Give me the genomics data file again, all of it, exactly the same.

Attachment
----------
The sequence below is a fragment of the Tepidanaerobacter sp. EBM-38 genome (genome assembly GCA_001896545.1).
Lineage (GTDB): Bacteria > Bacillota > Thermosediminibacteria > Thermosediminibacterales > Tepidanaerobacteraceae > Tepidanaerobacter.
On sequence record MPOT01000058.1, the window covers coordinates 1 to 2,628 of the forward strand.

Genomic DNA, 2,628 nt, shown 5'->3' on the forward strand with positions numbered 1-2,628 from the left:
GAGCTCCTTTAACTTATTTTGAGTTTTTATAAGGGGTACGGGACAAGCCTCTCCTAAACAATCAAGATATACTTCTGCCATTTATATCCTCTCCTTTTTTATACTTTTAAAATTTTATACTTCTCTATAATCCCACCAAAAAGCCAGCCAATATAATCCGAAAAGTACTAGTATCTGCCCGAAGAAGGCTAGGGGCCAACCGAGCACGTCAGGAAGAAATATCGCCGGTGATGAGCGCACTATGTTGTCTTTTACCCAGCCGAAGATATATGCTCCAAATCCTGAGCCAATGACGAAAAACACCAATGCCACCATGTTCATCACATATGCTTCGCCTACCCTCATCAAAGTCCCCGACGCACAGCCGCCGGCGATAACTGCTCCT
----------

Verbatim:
The sequence below is a fragment of the Tepidanaerobacter sp. EBM-38 genome (genome assembly GCA_001896545.1).
Lineage (GTDB): Bacteria > Bacillota > Thermosediminibacteria > Thermosediminibacterales > Tepidanaerobacteraceae > Tepidanaerobacter.
On sequence record MPOT01000058.1, the window covers coordinates 1 to 2,628 of the forward strand.

Genomic DNA, 2,628 nt, shown 5'->3' on the forward strand with positions numbered 1-2,628 from the left:
GAGCTCCTTTAACTTATTTTGAGTTTTTATAAGGGGTACGGGACAAGCCTCTCCTAAACAATCAAGATATACTTCTGCCATTTATATCCTCTCCTTTTTTATACTTTTAAAATTTTATACTTCTCTATAATCCCACCAAAAAGCCAGCCAATATAATCCGAAAAGTACTAGTATCTGCCCGAAGAAGGCTAGGGGCCAACCGAGCACGTCAGGAAGAAATATCGCCGGTGATGAGCGCACTATGTTGTCTTTTACCCAGCCGAAGATATATGCTCCAAATCCTGAGCCAATGACGAAAAACACCAATGCCACCATGTTCATCACATATGCTTCGCCTACCCTCATCAAAGTCCCCGACGCACAGCCGCCGGCGATAACTGCTCCT